Lead volunteer, Charlie, tells us why she enjoys volunteering with her team, and how vital their work is to keeping canals alive.
Q. What do you do when you volunteer with us?
My role as lead volunteer changes every day. The volunteering group always start with a meeting in the morning though, to go through what we will be doing for the day, and then go through any necessary health and safety actions.
Our work within the South Docks area can include vegetation removal, heritage work along the Royal Albert Dock, litter picking, working with the education or event teams, and providing our knowledge and support with activities.
We speak to boaters who are visiting or mooring permanently within the docks, lock keep, and work closely with the volunteers on the Stanley Flight. We regularly go out on our very own biddy boat to check and maintain the water within the docks; we do this along with Liverpool John Moors University ecology team and our own ecology team.
Q. Was there something in particular that made you decide to volunteer with us, and how did you come across this opportunity?
I have mental health problems which make it hard for me to find full time employment, and came across an advert when the South Docks Team were just setting up. It's great for me as it's flexible and different every day, and the team are more like family than colleagues which makes it more relaxed and enjoyable.
Q. Do you think you have benefitted from volunteering with us?
I have benefitted massively since being with the Trust. The longest position I was able to hold prior to this was nine months due to my anxiety over workload and mental struggles. I have borderline personality disorder and bipolar which is hard work, but the team are amazing and they check in on health regularly.
They can see when I am switching or having an episode; they have no problem if I need to take a mental health day and are really supportive even with my daughter. She is included in our volunteer work during the school holidays and we do more litter picking and child friendly activities then. I felt the benefits within the first three months of starting with my team. I was the first volunteer so I have watched it grow and become the team it is today.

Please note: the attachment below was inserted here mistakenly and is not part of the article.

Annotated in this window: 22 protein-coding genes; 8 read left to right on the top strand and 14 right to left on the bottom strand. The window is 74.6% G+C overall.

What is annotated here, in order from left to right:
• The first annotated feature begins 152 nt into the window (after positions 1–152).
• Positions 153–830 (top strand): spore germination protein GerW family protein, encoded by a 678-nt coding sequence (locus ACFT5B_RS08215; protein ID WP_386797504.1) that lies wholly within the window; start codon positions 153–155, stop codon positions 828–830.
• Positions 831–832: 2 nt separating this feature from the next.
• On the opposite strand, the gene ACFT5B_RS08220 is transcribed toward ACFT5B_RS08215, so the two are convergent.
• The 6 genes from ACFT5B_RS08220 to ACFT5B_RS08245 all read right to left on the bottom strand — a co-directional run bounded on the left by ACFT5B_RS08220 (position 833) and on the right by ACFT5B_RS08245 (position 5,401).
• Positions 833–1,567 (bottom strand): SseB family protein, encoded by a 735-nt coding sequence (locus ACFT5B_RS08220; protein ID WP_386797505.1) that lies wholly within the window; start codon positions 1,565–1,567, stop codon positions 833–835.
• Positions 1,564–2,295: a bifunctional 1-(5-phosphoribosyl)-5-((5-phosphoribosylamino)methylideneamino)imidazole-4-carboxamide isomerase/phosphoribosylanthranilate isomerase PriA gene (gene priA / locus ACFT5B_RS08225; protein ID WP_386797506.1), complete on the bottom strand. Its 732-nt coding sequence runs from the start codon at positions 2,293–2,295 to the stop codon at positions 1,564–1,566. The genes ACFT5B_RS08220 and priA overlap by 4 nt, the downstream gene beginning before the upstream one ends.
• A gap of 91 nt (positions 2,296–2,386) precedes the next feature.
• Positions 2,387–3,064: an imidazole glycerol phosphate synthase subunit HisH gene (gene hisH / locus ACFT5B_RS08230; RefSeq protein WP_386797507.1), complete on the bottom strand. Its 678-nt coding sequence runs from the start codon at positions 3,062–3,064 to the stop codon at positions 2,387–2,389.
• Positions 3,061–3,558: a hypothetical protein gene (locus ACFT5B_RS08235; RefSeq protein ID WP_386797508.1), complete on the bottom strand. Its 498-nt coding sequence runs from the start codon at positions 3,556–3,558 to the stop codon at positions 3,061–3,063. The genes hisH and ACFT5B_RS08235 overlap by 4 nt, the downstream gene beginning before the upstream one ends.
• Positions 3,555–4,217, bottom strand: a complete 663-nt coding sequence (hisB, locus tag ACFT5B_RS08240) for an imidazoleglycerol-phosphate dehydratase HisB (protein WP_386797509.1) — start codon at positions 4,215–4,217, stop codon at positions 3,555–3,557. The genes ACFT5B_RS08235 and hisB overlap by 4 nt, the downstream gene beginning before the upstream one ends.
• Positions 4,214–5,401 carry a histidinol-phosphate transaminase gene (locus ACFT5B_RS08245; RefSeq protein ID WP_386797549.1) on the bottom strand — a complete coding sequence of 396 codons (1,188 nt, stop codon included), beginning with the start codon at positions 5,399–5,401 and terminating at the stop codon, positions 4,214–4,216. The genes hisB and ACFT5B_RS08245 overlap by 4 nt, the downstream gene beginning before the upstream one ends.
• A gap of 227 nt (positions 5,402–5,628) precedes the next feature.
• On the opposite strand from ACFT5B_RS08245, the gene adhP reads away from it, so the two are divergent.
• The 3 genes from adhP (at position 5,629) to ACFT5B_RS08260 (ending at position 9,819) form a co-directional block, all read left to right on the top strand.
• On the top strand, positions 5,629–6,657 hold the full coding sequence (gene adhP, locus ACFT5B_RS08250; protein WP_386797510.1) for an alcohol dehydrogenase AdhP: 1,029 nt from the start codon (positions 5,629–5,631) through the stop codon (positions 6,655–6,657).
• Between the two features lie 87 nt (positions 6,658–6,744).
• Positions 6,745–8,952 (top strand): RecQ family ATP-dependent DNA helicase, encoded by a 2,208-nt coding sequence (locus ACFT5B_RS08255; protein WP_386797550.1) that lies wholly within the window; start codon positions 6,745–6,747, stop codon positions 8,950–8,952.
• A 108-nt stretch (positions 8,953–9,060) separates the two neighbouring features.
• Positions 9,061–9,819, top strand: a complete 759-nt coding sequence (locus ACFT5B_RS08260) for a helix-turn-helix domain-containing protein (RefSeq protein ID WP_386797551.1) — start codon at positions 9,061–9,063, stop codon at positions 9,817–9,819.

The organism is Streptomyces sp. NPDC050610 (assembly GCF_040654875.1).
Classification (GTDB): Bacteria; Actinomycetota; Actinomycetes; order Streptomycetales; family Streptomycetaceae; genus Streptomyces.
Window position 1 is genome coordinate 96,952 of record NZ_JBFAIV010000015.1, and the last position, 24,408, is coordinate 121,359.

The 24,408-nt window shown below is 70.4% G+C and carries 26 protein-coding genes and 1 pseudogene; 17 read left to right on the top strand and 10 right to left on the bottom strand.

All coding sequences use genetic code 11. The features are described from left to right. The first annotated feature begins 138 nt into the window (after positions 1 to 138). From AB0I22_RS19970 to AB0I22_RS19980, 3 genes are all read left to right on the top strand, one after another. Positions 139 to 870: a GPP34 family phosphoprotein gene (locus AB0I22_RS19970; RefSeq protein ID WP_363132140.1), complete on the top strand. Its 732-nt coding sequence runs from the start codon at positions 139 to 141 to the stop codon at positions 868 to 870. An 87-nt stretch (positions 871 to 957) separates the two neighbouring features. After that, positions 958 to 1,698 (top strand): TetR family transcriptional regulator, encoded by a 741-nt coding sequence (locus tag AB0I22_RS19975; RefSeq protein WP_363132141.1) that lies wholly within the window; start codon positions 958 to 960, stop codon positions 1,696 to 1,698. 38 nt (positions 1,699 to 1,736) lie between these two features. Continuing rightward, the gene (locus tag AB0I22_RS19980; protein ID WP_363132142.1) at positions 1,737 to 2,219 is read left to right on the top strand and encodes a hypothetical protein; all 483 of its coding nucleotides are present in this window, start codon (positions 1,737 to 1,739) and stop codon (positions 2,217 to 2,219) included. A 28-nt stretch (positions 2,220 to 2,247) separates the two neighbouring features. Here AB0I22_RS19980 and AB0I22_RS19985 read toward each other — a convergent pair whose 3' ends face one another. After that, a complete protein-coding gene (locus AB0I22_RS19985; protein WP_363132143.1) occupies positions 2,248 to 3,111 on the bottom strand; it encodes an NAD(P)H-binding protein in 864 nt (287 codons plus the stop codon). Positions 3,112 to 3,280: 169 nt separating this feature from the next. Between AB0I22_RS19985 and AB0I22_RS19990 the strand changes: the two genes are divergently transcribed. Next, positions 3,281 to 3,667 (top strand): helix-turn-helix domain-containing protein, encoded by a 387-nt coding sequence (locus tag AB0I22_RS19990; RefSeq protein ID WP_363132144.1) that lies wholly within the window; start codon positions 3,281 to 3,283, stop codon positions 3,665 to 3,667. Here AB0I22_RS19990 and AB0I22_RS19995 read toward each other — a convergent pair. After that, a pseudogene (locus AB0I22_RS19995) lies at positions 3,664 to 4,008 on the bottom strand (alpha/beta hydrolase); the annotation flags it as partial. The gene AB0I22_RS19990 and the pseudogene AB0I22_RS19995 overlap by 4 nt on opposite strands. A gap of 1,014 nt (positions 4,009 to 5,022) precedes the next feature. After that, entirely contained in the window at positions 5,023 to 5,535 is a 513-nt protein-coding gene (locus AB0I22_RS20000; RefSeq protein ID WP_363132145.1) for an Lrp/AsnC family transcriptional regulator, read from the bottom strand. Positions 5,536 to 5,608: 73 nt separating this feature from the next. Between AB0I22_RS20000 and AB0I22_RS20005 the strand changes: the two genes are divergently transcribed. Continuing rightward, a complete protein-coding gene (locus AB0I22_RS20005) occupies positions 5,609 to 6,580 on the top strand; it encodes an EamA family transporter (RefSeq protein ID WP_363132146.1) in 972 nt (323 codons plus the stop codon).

Q. Do you think you have learnt something from volunteering with us?
I have definitely learnt so much volunteering. I've completed my training to become a lead volunteer. I now know how to sail boats, after completing Helms training at the Trust, and I have more historical knowledge of the docks and what boats and buildings were here. I've also completed training at the Trust so I can provide first aid support.
I have also learnt about the ecological side and how to help preserve the marine life and its ecosystem for future generations.
Q. Has anything surprised you about your experience with us or our canals?
Yes! Who knew there was so much fun to be had volunteering and getting involved with events on our local waterways? I live by a canal and only used it for walking the dog prior to working with the Trust, and only visited the Royal Albert Dock on rare occasions.
Working with the Trust has opened my eyes to the other things going on, like canoeing and paddle boarding days, fishing events for kids, marine life days and so much more. I regularly attend events now, with my daughter and she loves it.
Q. Why do you think volunteers are important for the Trust?
Volunteers are the very heart of the Trust. Without them it simply would not be able to function. The hours given and effort put in by everyone is amazing and I am truly inspired by other volunteers too. Each volunteering team is vital and without them there wouldn’t be a waterway system worth having.
Q. How do you think you fit into keeping canals alive?
Working where our team does is at the very end of the Leeds & Liverpool Canal, so our role is vital in making sure that the people and boaters who use the waterways are happy and safe.
Q. What is or has been the best part about volunteering?
The best part about volunteering, for me, is being able to bring my daughter with me when she’s off school to join in with litter-picking. She's also completed the young person's lock keeper training.
I am currently in my second year, studying Ecology with the Open University, which I never would have thought possible. The support of my team and the Trust colleagues I work closely with have given me the confidence and push I needed to take a leap of faith.